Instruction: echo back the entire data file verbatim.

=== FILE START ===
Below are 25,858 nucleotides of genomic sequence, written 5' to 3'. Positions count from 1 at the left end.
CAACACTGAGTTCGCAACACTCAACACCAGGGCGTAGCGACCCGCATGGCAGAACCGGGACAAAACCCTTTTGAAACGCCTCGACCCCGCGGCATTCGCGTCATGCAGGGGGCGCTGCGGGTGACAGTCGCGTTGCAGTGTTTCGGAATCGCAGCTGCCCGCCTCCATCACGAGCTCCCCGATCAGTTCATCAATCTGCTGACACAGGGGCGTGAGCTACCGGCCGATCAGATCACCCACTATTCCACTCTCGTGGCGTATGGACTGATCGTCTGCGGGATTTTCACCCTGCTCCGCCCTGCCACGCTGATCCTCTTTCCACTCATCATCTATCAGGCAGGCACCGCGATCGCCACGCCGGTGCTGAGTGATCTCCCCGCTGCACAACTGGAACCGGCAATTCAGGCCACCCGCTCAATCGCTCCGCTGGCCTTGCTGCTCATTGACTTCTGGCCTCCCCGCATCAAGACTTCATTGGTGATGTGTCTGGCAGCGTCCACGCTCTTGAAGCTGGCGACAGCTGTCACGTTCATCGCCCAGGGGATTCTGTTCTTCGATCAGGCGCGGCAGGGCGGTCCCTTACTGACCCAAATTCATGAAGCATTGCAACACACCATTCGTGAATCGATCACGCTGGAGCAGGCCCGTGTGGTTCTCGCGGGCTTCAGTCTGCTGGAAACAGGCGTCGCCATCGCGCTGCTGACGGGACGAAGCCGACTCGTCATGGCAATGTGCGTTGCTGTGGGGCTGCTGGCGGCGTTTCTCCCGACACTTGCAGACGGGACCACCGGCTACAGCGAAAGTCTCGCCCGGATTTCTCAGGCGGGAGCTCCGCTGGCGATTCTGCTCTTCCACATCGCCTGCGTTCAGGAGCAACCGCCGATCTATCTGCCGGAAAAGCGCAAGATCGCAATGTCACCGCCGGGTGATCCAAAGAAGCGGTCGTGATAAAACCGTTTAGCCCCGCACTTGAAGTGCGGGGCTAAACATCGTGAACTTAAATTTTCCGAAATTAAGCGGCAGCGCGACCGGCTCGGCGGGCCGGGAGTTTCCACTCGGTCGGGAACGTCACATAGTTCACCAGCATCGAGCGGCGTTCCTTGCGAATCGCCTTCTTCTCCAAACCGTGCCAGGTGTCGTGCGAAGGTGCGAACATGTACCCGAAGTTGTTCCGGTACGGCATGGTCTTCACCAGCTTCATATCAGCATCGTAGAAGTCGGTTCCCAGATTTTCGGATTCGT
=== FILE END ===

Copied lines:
Below are 25,858 nucleotides of genomic sequence, written 5' to 3'. Positions count from 1 at the left end.
CAACACTGAGTTCGCAACACTCAACACCAGGGCGTAGCGACCCGCATGGCAGAACCGGGACAAAACCCTTTTGAAACGCCTCGACCCCGCGGCATTCGCGTCATGCAGGGGGCGCTGCGGGTGACAGTCGCGTTGCAGTGTTTCGGAATCGCAGCTGCCCGCCTCCATCACGAGCTCCCCGATCAGTTCATCAATCTGCTGACACAGGGGCGTGAGCTACCGGCCGATCAGATCACCCACTATTCCACTCTCGTGGCGTATGGACTGATCGTCTGCGGGATTTTCACCCTGCTCCGCCCTGCCACGCTGATCCTCTTTCCACTCATCATCTATCAGGCAGGCACCGCGATCGCCACGCCGGTGCTGAGTGATCTCCCCGCTGCACAACTGGAACCGGCAATTCAGGCCACCCGCTCAATCGCTCCGCTGGCCTTGCTGCTCATTGACTTCTGGCCTCCCCGCATCAAGACTTCATTGGTGATGTGTCTGGCAGCGTCCACGCTCTTGAAGCTGGCGACAGCTGTCACGTTCATCGCCCAGGGGATTCTGTTCTTCGATCAGGCGCGGCAGGGCGGTCCCTTACTGACCCAAATTCATGAAGCATTGCAACACACCATTCGTGAATCGATCACGCTGGAGCAGGCCCGTGTGGTTCTCGCGGGCTTCAGTCTGCTGGAAACAGGCGTCGCCATCGCGCTGCTGACGGGACGAAGCCGACTCGTCATGGCAATGTGCGTTGCTGTGGGGCTGCTGGCGGCGTTTCTCCCGACACTTGCAGACGGGACCACCGGCTACAGCGAAAGTCTCGCCCGGATTTCTCAGGCGGGAGCTCCGCTGGCGATTCTGCTCTTCCACATCGCCTGCGTTCAGGAGCAACCGCCGATCTATCTGCCGGAAAAGCGCAAGATCGCAATGTCACCGCCGGGTGATCCAAAGAAGCGGTCGTGATAAAACCGTTTAGCCCCGCACTTGAAGTGCGGGGCTAAACATCGTGAACTTAAATTTTCCGAAATTAAGCGGCAGCGCGACCGGCTCGGCGGGCCGGGAGTTTCCACTCGGTCGGGAACGTCACATAGTTCACCAGCATCGAGCGGCGTTCCTTGCGAATCGCCTTCTTCTCCAAACCGTGCCAGGTGTCGTGCGAAGGTGCGAACATGTACCCGAAGTTGTTCCGGTACGGCATGGTCTTCACCAGCTTCATATCAGCATCGTAGAAGTCGGTTCCCAGATTTTCGGATTCGT